While Linsanity is sure to fill seats in Houston, nobody is really certain what type of player the Rockets are getting. His stat line last year of 14.6 points, 6.2 assists and 3.1 rebounds per game is a completely unreliable sample for a variety of reasons.
First of all, Lin never really knew who he'd be playing with. Carmelo Anthony and Amar'e Stoudemire shuttled in and out of the lineup with injuries throughout his time as a starter.
In addition, Mike D'antoni's offensive system is known to inflate point guard stats. Considering Lin started only 25 games in that system, many have speculated that he will see a massive statistical decline with the Rockets.
However, a variety of factors in Lin's favor should allow him to at least match, if not improve, upon his 2012 numbers.
He is slated to be the focal point of Houston's offense.
While Kevin Martin is a dynamic scorer, he isn't as reliant on isolation plays as Carmelo Anthony. This means that when Lin passes the ball to Martin, he'll actually have a chance of getting it back.
Houston doesn't have a big man like Amar'e Stoudemire. Nobody is going to take shots away from Lin.
The problem is that while Houston doesn't have anyone to take shots away from Lin, they don't have a big man currently capable of running a consistent pick-and-roll with him.
Lin developed great chemistry with Tyson Chandler, while Stoudemire and Anthony were injured, and their pick-and-roll became New York's go-to offensive play. The Rockets don't currently have any true big men capable of doing that with him.
While the lack of an immediate pick-and-roll partner might hurt Lin at first, it will help that he is going to be Houston's undisputed facilitator. He will be running Kevin McHale's offense.
Speaking of McHale's offense, it is actually fairly similar to D'antoni's. D'antoni is known for his "seven seconds or less" style. His offense attempts to push the ball up the court and take a shot as quickly as possible.
According to John Hollinger's team stats, D'antoni's Knicks ranked fifth in pace factor (a stat designed to measure how quickly a team shoots) last season. The Rockets were 11th, but based on the moves they've made over the past month they seem poised to run even more.
They wouldn't have signed Lin if they expected to run a consistent half-court offense. Slower guys like Luis Scola, Marcus Camby and Samuel Dalembert are gone in favor of athletic rookies Royce White, Terrence Jones and Jeremy Lamb.
This team was built to run, which plays into Lin's strengths.
As for his weaknesses, none come to mind as quickly as his turnovers. Ever since his college days at Harvard, Lin has struggled to control the ball.
Lin averaged 3.6 turnovers per game last year, good for the fifth worst mark in the league. On paper, it seems like that number should go up, considering defenses will now be able to key in exclusively on Lin.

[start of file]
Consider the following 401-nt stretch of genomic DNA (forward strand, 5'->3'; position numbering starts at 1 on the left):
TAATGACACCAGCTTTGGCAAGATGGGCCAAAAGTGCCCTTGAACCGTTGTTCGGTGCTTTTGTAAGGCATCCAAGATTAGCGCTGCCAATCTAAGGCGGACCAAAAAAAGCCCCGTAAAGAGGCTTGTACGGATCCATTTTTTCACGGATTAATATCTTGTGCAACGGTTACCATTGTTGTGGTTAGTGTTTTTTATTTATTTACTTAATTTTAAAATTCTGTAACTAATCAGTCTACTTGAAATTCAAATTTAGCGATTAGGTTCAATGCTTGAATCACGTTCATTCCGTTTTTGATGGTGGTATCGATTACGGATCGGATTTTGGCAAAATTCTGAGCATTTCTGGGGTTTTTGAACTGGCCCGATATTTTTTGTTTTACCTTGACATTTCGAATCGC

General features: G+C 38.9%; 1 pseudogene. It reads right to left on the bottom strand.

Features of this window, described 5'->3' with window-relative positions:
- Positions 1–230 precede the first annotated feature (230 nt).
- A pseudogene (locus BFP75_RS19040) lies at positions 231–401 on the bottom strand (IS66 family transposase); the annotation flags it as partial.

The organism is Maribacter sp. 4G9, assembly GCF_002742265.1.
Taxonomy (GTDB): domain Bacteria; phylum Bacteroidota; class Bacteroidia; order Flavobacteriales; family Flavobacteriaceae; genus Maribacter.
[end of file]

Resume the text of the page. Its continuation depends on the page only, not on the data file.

Will Jeremy Lin be a star in Houston?
However, there are several other circumstances to consider.
Lin was at a national phenomenon last year. Every defender in the league wanted a piece of him, so it seems to make sense they would steal the ball from him more than other players.
Such media scrutiny would wear on anyone, especially someone as private as Lin. It's hard to focus entirely on basketball after going from bench warmer to superstar in a matter of weeks. In that sense, some of his turnovers are completely forgivable.
Last year also gave Lin his first significant minutes on the NBA level. Think about that for a second: He essentially went from Ivy League competition to top tier NBA defenders. He'd obviously need an adjustment period.
Now that he understands what it takes to play point guard in the NBA and is doing it in a situation with much less pressure, his turnovers should decrease. It will always be a problem for him, but it will be one that he can live with.
Everything stacks up for Lin to have a solid statistical season.
Given his increased role in the offense, the types of players he'll be playing with and the type of offense he'll be a part of, Lin's scoring should actually improve. Look for him to score around 18-20 points per game next year.
That should come with a decline in shooting percentage though. Most players who shift from a supporting role to running an offense need to adjust to the extra shots, seeing declines in their field goal percentage.
For example, when Joe Johnson left Phoenix for Atlanta, his field goal percentage dropped from .461 to .453. If Lin averages 18-20 points per game, expect his field goal percentage to fall to somewhere between .430 and .435 in his first year as a Rocket.
Considering how much he'll control the ball, Lin's assist numbers should increase as well.
There is a trade off, though. He won't be playing with teammates as talented as the ones he had in New York. The increased volume of passes should help, but he'll never average double digit assists without a true superstar on his team. Expect him to end up somewhere between 7.5 and 8 assists per game.
His turnovers should drop slightly, but not drastically. 3-3.2 turnovers per game seems like a fair number. However, it is not out of the realm of possibility that his turnovers actually increase, given his expected increase in workload.
Jeremy Lin proved he wasn't a fluke, somewhere between weeks five and six of Linsanity. Nobody plays that well for that long without some level of talent.
He is for real, and should help the Rockets a lot next year. Expect him to fight for an All-Star spot and help Houston contend for a playoff spot.